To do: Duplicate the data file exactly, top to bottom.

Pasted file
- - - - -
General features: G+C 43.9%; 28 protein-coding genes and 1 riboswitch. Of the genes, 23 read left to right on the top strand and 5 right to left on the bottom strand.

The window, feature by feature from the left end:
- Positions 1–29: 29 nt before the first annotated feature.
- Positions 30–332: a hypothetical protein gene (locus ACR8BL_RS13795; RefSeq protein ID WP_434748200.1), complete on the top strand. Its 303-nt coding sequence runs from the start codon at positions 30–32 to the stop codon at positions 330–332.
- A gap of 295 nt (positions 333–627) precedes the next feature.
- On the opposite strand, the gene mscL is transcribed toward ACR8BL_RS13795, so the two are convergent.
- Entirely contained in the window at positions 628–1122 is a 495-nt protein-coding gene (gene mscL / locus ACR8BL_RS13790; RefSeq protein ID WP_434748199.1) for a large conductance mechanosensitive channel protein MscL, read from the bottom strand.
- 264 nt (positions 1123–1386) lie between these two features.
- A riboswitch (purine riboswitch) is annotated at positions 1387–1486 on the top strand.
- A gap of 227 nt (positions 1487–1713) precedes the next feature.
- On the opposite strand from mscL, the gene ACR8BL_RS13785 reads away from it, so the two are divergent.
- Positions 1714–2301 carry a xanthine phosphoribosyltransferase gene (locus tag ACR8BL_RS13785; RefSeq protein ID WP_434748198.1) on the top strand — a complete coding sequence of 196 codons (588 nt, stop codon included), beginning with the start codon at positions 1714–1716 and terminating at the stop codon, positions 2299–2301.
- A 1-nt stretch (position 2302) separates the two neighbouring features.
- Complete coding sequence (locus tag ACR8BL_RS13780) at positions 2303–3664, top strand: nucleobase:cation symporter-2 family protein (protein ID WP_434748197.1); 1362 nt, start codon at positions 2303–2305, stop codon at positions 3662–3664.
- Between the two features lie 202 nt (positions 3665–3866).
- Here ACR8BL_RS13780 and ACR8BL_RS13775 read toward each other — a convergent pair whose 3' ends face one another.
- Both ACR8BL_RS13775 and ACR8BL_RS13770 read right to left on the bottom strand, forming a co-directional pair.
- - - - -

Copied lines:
General features: G+C 43.9%; 28 protein-coding genes and 1 riboswitch. Of the genes, 23 read left to right on the top strand and 5 right to left on the bottom strand.

The window, feature by feature from the left end:
- Positions 1–29: 29 nt before the first annotated feature.
- Positions 30–332: a hypothetical protein gene (locus ACR8BL_RS13795; RefSeq protein ID WP_434748200.1), complete on the top strand. Its 303-nt coding sequence runs from the start codon at positions 30–32 to the stop codon at positions 330–332.
- A gap of 295 nt (positions 333–627) precedes the next feature.
- On the opposite strand, the gene mscL is transcribed toward ACR8BL_RS13795, so the two are convergent.
- Entirely contained in the window at positions 628–1122 is a 495-nt protein-coding gene (gene mscL / locus ACR8BL_RS13790; RefSeq protein ID WP_434748199.1) for a large conductance mechanosensitive channel protein MscL, read from the bottom strand.
- 264 nt (positions 1123–1386) lie between these two features.
- A riboswitch (purine riboswitch) is annotated at positions 1387–1486 on the top strand.
- A gap of 227 nt (positions 1487–1713) precedes the next feature.
- On the opposite strand from mscL, the gene ACR8BL_RS13785 reads away from it, so the two are divergent.
- Positions 1714–2301 carry a xanthine phosphoribosyltransferase gene (locus tag ACR8BL_RS13785; RefSeq protein ID WP_434748198.1) on the top strand — a complete coding sequence of 196 codons (588 nt, stop codon included), beginning with the start codon at positions 1714–1716 and terminating at the stop codon, positions 2299–2301.
- A 1-nt stretch (position 2302) separates the two neighbouring features.
- Complete coding sequence (locus tag ACR8BL_RS13780) at positions 2303–3664, top strand: nucleobase:cation symporter-2 family protein (protein ID WP_434748197.1); 1362 nt, start codon at positions 2303–2305, stop codon at positions 3662–3664.
- Between the two features lie 202 nt (positions 3665–3866).
- Here ACR8BL_RS13780 and ACR8BL_RS13775 read toward each other — a convergent pair whose 3' ends face one another.
- Both ACR8BL_RS13775 and ACR8BL_RS13770 read right to left on the bottom strand, forming a co-directional pair.